Tuesday, July 3, 2012

Review: Secrets & Wives by Sanjiv Bhattacharya

Secrets and Wives: The Hidden World of Mormon Polygamy by Sanjiv Bhattacharya

Reviewed by Ingrid

Published: 2011

It's about/I thought: British-born journalist Sanjiv Bhattacharya is the U.S. correspondent for British Esquire and has written for magazines and newspapers including GQ and The Los Angeles Times, and holds a degree in philosophy from the University of Cambridge. Bhattacharya says that he first became interested in polygamy when he heard about the scandal with Warren Jeffs and subsequently produced a documentary for Channel Four in the U.K. called "The Man With 80 Wives."

In this book he visits the polygamist groups throughout Utah and exposes the abuse and manipulation that takes place within these communities.

Bhattacharya has strong opinions about polgamy and religion, and he isn't afraid to show it. This book is very much a subjective account. He explains that he uses his own experience as a thread to weave stories together. As a very clear outsider with darker skin and a funny accent, he believes that the way he was treated said a lot about the subjects. He also explains that the personal discussions he was having with these people included discussing his own experience, a giving much of himself that he felt necessary to develop trust and mutual understanding. He says that religion touches on a deep, personal place in peoples lives, and it seems dishonest to exempt himself from this. 

Faith and religion can be a difficult topic to write about, because faith functions on a different plane than rationality and thus is difficult to analyze objectively. Bhattacharya overcame this obstacle by being as frank as possible about his own subjectivity. I thought this was quite clever of him. 

So, this book is not meant to explore whether these groups are justified are correct in their faith, but rather is a sort of exposé of unethical practices done in the name of faith. Because of this, Bhattacharya believes strongly that polygamy should be decriminalized. At the beginning of chapter 8, "Legalize It," Bhattacharya quotes Louis D. Brandeis: "Sunlight is said to be the best of disinfectants; electric light the most efficient policeman." If polygamy is legalized, (or at least decriminalized, which means that a man can't legally marry more than one wife, but he can't be charged for bigamy if he cohabitates with one legal wife as well as another spiritually-married wife,) manipulative polygamist leaders like Warren Jeffs will no longer have an excuse to demonize the law and use it to control their followers. Bhattacharya explains,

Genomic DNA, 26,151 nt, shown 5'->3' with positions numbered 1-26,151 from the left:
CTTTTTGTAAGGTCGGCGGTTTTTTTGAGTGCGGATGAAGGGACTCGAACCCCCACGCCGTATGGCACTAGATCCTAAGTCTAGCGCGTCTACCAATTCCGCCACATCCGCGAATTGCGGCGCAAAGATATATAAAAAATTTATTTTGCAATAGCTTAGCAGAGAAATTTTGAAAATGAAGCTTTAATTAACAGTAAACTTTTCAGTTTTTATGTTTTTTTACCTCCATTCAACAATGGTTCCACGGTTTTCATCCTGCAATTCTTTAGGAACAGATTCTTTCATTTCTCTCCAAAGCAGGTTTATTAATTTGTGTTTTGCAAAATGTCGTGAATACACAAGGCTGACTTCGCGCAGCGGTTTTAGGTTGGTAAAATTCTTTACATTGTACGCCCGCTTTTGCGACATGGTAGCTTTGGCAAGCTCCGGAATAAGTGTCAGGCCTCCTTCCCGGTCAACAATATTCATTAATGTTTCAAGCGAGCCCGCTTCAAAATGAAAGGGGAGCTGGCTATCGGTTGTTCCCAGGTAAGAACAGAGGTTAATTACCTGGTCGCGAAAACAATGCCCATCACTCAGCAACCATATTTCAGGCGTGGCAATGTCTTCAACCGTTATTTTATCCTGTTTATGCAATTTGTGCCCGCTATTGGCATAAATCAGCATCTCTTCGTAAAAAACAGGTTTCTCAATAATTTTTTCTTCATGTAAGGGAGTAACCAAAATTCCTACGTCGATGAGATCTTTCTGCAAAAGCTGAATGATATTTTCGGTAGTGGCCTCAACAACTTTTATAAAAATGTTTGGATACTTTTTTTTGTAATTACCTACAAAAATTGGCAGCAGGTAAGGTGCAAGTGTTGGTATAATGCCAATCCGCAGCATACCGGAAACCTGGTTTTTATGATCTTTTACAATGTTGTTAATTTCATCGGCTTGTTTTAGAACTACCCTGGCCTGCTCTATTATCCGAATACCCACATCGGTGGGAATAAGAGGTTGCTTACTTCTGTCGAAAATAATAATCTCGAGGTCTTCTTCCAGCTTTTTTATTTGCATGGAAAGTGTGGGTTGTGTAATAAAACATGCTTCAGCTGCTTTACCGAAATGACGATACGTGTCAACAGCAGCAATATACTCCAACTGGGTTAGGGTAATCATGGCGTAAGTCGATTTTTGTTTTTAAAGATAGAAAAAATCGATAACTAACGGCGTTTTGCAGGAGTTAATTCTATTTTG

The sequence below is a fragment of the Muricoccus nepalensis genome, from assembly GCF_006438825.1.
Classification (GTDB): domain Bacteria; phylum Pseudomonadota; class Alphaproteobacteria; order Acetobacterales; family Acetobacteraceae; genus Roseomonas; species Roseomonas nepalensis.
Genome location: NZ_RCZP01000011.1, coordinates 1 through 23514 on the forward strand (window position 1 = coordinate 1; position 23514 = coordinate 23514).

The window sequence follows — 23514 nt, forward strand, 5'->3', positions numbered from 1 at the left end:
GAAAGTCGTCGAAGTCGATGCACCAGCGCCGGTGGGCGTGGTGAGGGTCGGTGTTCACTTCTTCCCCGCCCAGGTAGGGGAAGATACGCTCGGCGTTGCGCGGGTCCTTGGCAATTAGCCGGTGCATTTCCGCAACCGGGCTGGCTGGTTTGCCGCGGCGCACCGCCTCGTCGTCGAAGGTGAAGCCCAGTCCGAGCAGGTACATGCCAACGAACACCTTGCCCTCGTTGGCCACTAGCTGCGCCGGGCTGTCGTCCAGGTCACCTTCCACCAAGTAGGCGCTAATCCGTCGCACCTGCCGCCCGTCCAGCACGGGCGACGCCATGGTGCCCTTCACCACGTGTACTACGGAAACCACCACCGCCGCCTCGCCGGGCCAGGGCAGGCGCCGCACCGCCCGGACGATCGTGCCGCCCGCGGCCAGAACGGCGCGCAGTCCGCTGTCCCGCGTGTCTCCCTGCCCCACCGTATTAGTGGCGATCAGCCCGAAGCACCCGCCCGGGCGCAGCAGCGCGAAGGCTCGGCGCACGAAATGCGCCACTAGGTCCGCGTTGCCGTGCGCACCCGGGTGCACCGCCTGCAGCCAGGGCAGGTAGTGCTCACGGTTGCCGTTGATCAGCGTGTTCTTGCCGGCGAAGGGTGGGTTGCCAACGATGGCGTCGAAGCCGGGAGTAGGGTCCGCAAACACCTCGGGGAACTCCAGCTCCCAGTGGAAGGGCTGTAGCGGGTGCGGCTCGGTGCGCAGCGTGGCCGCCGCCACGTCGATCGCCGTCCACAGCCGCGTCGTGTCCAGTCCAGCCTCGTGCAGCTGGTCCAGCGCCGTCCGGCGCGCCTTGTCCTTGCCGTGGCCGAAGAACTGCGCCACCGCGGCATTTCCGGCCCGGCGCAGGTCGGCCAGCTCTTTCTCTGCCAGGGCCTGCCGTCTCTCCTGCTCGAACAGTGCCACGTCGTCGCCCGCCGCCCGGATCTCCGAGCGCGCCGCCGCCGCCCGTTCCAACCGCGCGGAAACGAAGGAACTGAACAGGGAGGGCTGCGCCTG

Sanjiv Bhattacharya (via)
The Warren Jeffs saga illustrates that poygamy's status as a felony makes true criminals harder to prosecute. Illegality is a bogeyman that polygamist leaders use to control and terrorize their followers--it's an excuse for secrecy, a cover for real crimes. 
The real crimes that take place in these communities are wide-spread and often quite shocking; the worst cases involve sexual abuse of young girls and sometimes boys, and in the case of the Kingston group, incest. 

While Bhattacharya does a great job uncovering these issues, he still lets the people within these communities get their word in too (though often framed by Bhattacharya's snarky commentary.) Throughout his time in Utah, Bhattacharya met many unique and interesting people with diverse experiences; some are shocking, inspiring, pathetic, sad, and some are noble. While he clearly has a subjective view, this author does a good job presenting both sides. He helps us understand why many people choose this lifestyle and why it is important to them. This is why I think this is the best book I've read on polygamy. Bhattacharya lays everything out on the table to be considered by the reader (as opposed to Love Times Three, which has a much more carefully controlled representation of the lifestyle.) It was also very, very funny. 

Verdict: Stick it on the shelf.

Reading Recommendations: I first heard about this book on Radio West; you can listen to the episode here. Sanjiv Bhattacharya was also interviewed on the podcast Mormon Expression, which you can find here.

Warnings: A few swear words, descriptions of incest and sexual abuse.

Favorite excerpts:

I'm there at ten sharp. It's me and two sixteen-year-old boys, Jacob and Matthias, sitting at a cleared table in the middle of Merrill's living room, our notebooks out and pens at the ready. Merrill wipes the white board clean and introduces me.

     "This is Sanjiv, he's from London. He's writing a book about polygamy and he wants to see how polygamists do trigonometry!" We all laugh. "I told him that our lives are pretty boring, but he doesn't believe me. So let's see if I can't prove him wrong!" He's loving it. It's the Merrill show. "I was explaining to Sanjiv last night that we don't usually let media report on us because they're so prejudiced. We've been quite badly burned by the media. That's why you've never read anything about the TLC for the last eight years. But I met with Sanjiv last night and we've spoken on the phone, and he's genuinely interested to see what our lives are like. So let's just have a normal class. Just pretend he's not there. Does that work for you?"
     The boys nod. I nod. Everyone nods. Then the phone rings and Merrill stops. "Hold on a second." And he retreats to the rear of the house to take the call. When he returns, minutes later, he's glaring at me. "Okay, we're going to have to stop this whole thing right here. You have to leave."
     "No more interviews. We can't continue this. You have to leave."

(read more of this excerpt here.)

What I'm reading next: Tropic of Cancer by Henry Miller